The introduction of a Code First option in Entity Framework has received quite a bit of praise. While it still has a long way to go before it unseats the reigning ORM, nHibernate, the progress Microsoft is making is quite astounding. In order to keep the momentum up Microsoft is releasing a set of power tools that will take an existing database and create a Code First representation.
ADO.NET Entity Framework 4.1 is upon us – slated for a late April release, it will come with a whole set of new features, but not all of them are going to make it.
Earlier this month the ADO.NET team released CTP5 of their Entity Framework Code-First library. The library is meant to provide a code-centric workflow for developers when working with data.
Under the current version of WCF Data Services, developers can associate only one streaming resource with a given entity. With the October 2010 CTP, developers can now add additional named streams to an entity. For example, for images you may have streams named “Thumbnail”, “Small”, and “Full”.
IBM is offering a demo of their DB2 Add-ins for Visual Studio 2010. In addition to "full end to end debugging for SQL procedures for VB and C# apps”, it includes ADO.NET and Entity Framework providers for many of the DB2 variants.
Serena Yeoh, a Microsoft consultant and a contributor to Microsoft pattern&practices Application Architecture Guide, has created a Layered Architecture Sample for .NET 4.0 which was later ported to Azure, showcasing various .NET technologies (WPF, WCF, WF, ASP.NET, ADO.NET EF) used in an architecture based on the Layered Architecture design pattern.
Entity Framework Feature CTP 4 recently released updates the Code First programming model with new code conventions and data annotations, and adds two new types, DbContext and DbSet
Microsoft has answered what they call “Top Ten Questions on Data”, explaining what has happened or it is going to happen to Oslo, ADO.NET Data Services, WCF, LINQ to SQL, T-SQL and other technologies.
LLBLGen Pro is an ORM tool which supports multiple persistence frameworks: LLBLGen Pro Runtime, Entity Framework, NHibernate and LINQ to SQL. Other new features are: support for .NET 4.0, model-first or database-first development mode, model view, project validation.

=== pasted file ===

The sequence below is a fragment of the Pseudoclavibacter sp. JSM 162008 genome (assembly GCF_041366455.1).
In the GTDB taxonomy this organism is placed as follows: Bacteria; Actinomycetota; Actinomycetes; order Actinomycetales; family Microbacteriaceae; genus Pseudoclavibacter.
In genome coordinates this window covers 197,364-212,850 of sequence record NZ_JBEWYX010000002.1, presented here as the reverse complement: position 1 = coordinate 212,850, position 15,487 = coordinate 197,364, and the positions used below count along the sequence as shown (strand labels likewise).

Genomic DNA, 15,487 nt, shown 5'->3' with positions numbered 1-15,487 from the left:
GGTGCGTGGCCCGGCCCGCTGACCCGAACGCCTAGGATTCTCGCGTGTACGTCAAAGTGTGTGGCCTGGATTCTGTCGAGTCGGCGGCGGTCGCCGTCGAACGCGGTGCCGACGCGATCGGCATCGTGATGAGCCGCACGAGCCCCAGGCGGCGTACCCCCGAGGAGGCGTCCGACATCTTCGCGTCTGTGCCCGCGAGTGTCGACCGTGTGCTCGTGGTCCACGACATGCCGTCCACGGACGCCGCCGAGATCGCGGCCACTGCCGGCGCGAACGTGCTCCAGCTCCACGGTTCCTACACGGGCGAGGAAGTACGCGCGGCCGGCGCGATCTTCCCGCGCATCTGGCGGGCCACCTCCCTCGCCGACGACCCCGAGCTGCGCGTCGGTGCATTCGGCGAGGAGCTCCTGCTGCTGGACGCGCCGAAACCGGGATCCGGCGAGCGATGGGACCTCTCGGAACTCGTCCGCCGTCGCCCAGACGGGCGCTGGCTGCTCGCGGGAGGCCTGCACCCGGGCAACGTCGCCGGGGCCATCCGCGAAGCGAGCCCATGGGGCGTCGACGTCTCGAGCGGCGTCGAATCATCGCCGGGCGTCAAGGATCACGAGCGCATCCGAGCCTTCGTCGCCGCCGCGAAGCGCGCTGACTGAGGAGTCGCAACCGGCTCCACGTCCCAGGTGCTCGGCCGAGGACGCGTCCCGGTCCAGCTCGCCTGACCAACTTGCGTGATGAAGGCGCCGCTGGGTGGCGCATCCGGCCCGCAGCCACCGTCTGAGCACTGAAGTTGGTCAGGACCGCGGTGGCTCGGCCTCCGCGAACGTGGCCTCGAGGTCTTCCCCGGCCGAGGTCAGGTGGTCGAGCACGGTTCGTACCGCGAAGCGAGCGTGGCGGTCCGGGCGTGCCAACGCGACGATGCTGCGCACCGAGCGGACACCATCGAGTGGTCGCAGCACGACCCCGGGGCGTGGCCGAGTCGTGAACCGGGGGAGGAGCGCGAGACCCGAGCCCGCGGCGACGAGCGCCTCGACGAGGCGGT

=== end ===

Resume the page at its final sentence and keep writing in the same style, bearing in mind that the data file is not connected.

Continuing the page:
A new version of the Spring.NET framework, version 1.3, was recently released. InfoQ spoke with Mark Pollack, founder and lead of the Spring.NET project, to learn more about this release and what new capabilities it brings, and also to learn more about the new Spring Integration.NET project.
Recently, a post by Oren Eini (a.k.a. Ayende Raheim) touched off a debate around the respective merits and capabilities of NHibernate and Entity Framework 4.0, two .NET-based Object/Relational Maping frameworks. InfoQ explored this debate in more detail to understand some of the perspectives which were given.
Sadly the terms “ORM” and “performance problems” often travel together. By hiding the underlying SQL from the developers, ORMs can offer a huge productivity boost. Unfortunately they also make it easy to generate ridiculously bad queries without realizing it. And without stored procedures to cross reference, finding the offending code without an ORM-specific profiler can be quite tricky.
Microsoft’s vision for .NET is a wide one. In addition to support for all programming languages, MS wants to bring together all communication frameworks and data storage engines. While WCF is making headway for standardizing communication APIs, their universal data access model Entity Framework is lagging behind. Much is this is due to lack of direct vendor support from companies like Oracle.
Not everything planned for Visual Studio 2010 made it in beta 1. This includes some important features for ORM fans. Entity Framework CTP 1 includes support for Self Tracking Entities, POCO Templates, and support for EDMX-free coding.
Microsoft announced System.Data.OracleClient will be marked obsolete in .NET 4.0 and removed from future releases. OracleClient is the ADO.NET provider for Oracle developed by Microsoft and shipped as part of the .NET FCL. Its absence will be an impediment to future upgrades for the many small projects using this provider for Oracle data access.